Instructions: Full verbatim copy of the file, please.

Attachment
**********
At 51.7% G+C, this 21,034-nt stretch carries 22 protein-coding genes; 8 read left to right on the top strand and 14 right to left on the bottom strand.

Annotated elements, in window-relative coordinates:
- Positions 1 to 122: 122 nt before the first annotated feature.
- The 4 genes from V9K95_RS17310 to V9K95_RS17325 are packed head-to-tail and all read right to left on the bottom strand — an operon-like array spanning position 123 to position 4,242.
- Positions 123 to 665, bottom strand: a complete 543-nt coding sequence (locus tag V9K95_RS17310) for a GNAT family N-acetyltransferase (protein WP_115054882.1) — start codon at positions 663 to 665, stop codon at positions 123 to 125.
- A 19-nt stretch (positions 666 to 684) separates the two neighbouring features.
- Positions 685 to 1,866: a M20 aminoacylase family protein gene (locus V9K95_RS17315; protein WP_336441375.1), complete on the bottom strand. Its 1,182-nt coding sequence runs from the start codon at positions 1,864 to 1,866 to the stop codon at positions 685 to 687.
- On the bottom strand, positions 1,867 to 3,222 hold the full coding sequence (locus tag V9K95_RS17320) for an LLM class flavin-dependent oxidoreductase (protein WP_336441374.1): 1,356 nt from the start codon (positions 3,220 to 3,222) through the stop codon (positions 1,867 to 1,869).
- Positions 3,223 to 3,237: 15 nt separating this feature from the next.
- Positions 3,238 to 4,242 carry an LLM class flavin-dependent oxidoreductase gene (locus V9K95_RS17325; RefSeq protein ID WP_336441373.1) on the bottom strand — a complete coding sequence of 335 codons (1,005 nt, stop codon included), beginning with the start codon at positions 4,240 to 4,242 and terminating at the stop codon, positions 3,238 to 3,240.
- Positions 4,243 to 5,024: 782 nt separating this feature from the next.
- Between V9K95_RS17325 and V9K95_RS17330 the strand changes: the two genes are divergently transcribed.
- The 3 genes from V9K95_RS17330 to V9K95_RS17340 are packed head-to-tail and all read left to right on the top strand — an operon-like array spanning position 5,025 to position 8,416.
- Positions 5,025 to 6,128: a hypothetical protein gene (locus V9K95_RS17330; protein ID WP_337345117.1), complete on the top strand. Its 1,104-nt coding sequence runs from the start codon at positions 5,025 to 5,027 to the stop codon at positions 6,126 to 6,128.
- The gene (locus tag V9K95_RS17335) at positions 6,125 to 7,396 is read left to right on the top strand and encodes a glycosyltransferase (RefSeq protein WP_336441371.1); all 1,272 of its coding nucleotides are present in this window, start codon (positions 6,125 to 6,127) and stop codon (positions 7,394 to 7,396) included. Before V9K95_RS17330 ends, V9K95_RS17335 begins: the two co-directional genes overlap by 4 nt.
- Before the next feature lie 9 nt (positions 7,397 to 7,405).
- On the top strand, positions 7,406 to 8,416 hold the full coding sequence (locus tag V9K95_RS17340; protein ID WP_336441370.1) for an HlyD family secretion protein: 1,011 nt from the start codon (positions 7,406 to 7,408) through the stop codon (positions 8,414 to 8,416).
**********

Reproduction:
At 51.7% G+C, this 21,034-nt stretch carries 22 protein-coding genes; 8 read left to right on the top strand and 14 right to left on the bottom strand.

Annotated elements, in window-relative coordinates:
- Positions 1 to 122: 122 nt before the first annotated feature.
- The 4 genes from V9K95_RS17310 to V9K95_RS17325 are packed head-to-tail and all read right to left on the bottom strand — an operon-like array spanning position 123 to position 4,242.
- Positions 123 to 665, bottom strand: a complete 543-nt coding sequence (locus tag V9K95_RS17310) for a GNAT family N-acetyltransferase (protein WP_115054882.1) — start codon at positions 663 to 665, stop codon at positions 123 to 125.
- A 19-nt stretch (positions 666 to 684) separates the two neighbouring features.
- Positions 685 to 1,866: a M20 aminoacylase family protein gene (locus V9K95_RS17315; protein WP_336441375.1), complete on the bottom strand. Its 1,182-nt coding sequence runs from the start codon at positions 1,864 to 1,866 to the stop codon at positions 685 to 687.
- On the bottom strand, positions 1,867 to 3,222 hold the full coding sequence (locus tag V9K95_RS17320) for an LLM class flavin-dependent oxidoreductase (protein WP_336441374.1): 1,356 nt from the start codon (positions 3,220 to 3,222) through the stop codon (positions 1,867 to 1,869).
- Positions 3,223 to 3,237: 15 nt separating this feature from the next.
- Positions 3,238 to 4,242 carry an LLM class flavin-dependent oxidoreductase gene (locus V9K95_RS17325; RefSeq protein ID WP_336441373.1) on the bottom strand — a complete coding sequence of 335 codons (1,005 nt, stop codon included), beginning with the start codon at positions 4,240 to 4,242 and terminating at the stop codon, positions 3,238 to 3,240.
- Positions 4,243 to 5,024: 782 nt separating this feature from the next.
- Between V9K95_RS17325 and V9K95_RS17330 the strand changes: the two genes are divergently transcribed.
- The 3 genes from V9K95_RS17330 to V9K95_RS17340 are packed head-to-tail and all read left to right on the top strand — an operon-like array spanning position 5,025 to position 8,416.
- Positions 5,025 to 6,128: a hypothetical protein gene (locus V9K95_RS17330; protein ID WP_337345117.1), complete on the top strand. Its 1,104-nt coding sequence runs from the start codon at positions 5,025 to 5,027 to the stop codon at positions 6,126 to 6,128.
- The gene (locus tag V9K95_RS17335) at positions 6,125 to 7,396 is read left to right on the top strand and encodes a glycosyltransferase (RefSeq protein WP_336441371.1); all 1,272 of its coding nucleotides are present in this window, start codon (positions 6,125 to 6,127) and stop codon (positions 7,394 to 7,396) included. Before V9K95_RS17330 ends, V9K95_RS17335 begins: the two co-directional genes overlap by 4 nt.
- Before the next feature lie 9 nt (positions 7,397 to 7,405).
- On the top strand, positions 7,406 to 8,416 hold the full coding sequence (locus tag V9K95_RS17340; protein ID WP_336441370.1) for an HlyD family secretion protein: 1,011 nt from the start codon (positions 7,406 to 7,408) through the stop codon (positions 8,414 to 8,416).